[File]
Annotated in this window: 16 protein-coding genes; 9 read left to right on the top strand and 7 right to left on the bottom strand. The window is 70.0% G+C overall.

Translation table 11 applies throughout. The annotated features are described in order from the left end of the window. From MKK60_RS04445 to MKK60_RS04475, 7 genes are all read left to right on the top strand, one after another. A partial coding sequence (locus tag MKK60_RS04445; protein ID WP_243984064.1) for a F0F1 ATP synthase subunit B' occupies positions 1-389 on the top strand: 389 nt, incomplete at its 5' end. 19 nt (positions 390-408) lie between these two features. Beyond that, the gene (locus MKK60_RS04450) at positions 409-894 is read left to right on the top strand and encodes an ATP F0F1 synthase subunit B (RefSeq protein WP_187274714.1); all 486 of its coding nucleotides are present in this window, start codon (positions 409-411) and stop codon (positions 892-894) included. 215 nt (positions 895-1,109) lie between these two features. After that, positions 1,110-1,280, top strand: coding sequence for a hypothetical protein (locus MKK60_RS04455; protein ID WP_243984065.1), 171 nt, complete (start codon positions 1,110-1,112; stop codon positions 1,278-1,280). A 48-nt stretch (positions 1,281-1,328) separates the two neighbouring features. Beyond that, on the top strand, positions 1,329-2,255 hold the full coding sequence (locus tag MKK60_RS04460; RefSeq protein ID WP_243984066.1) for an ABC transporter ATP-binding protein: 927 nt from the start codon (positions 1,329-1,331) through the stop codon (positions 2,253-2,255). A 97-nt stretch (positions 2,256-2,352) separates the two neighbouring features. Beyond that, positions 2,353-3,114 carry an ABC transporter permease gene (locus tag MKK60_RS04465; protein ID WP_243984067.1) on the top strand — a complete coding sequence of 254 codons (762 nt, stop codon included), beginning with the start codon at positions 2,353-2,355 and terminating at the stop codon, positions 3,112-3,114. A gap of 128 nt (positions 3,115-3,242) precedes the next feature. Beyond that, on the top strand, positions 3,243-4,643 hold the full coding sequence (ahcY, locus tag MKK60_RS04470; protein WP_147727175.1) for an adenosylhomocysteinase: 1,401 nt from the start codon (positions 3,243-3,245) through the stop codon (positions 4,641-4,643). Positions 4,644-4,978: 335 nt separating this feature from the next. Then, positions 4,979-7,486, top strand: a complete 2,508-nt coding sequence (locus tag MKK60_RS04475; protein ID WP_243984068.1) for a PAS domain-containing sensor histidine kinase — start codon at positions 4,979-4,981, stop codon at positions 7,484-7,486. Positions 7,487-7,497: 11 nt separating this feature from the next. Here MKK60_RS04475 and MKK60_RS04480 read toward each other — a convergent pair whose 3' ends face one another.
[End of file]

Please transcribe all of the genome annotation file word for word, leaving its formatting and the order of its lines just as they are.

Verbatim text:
Annotated in this window: 16 protein-coding genes; 9 read left to right on the top strand and 7 right to left on the bottom strand. The window is 70.0% G+C overall.

Translation table 11 applies throughout. The annotated features are described in order from the left end of the window. From MKK60_RS04445 to MKK60_RS04475, 7 genes are all read left to right on the top strand, one after another. A partial coding sequence (locus tag MKK60_RS04445; protein ID WP_243984064.1) for a F0F1 ATP synthase subunit B' occupies positions 1-389 on the top strand: 389 nt, incomplete at its 5' end. 19 nt (positions 390-408) lie between these two features. Beyond that, the gene (locus MKK60_RS04450) at positions 409-894 is read left to right on the top strand and encodes an ATP F0F1 synthase subunit B (RefSeq protein WP_187274714.1); all 486 of its coding nucleotides are present in this window, start codon (positions 409-411) and stop codon (positions 892-894) included. 215 nt (positions 895-1,109) lie between these two features. After that, positions 1,110-1,280, top strand: coding sequence for a hypothetical protein (locus MKK60_RS04455; protein ID WP_243984065.1), 171 nt, complete (start codon positions 1,110-1,112; stop codon positions 1,278-1,280). A 48-nt stretch (positions 1,281-1,328) separates the two neighbouring features. Beyond that, on the top strand, positions 1,329-2,255 hold the full coding sequence (locus tag MKK60_RS04460; RefSeq protein ID WP_243984066.1) for an ABC transporter ATP-binding protein: 927 nt from the start codon (positions 1,329-1,331) through the stop codon (positions 2,253-2,255). A 97-nt stretch (positions 2,256-2,352) separates the two neighbouring features. Beyond that, positions 2,353-3,114 carry an ABC transporter permease gene (locus tag MKK60_RS04465; protein ID WP_243984067.1) on the top strand — a complete coding sequence of 254 codons (762 nt, stop codon included), beginning with the start codon at positions 2,353-2,355 and terminating at the stop codon, positions 3,112-3,114. A gap of 128 nt (positions 3,115-3,242) precedes the next feature. Beyond that, on the top strand, positions 3,243-4,643 hold the full coding sequence (ahcY, locus tag MKK60_RS04470; protein WP_147727175.1) for an adenosylhomocysteinase: 1,401 nt from the start codon (positions 3,243-3,245) through the stop codon (positions 4,641-4,643). Positions 4,644-4,978: 335 nt separating this feature from the next. Then, positions 4,979-7,486, top strand: a complete 2,508-nt coding sequence (locus tag MKK60_RS04475; protein ID WP_243984068.1) for a PAS domain-containing sensor histidine kinase — start codon at positions 4,979-4,981, stop codon at positions 7,484-7,486. Positions 7,487-7,497: 11 nt separating this feature from the next. Here MKK60_RS04475 and MKK60_RS04480 read toward each other — a convergent pair whose 3' ends face one another.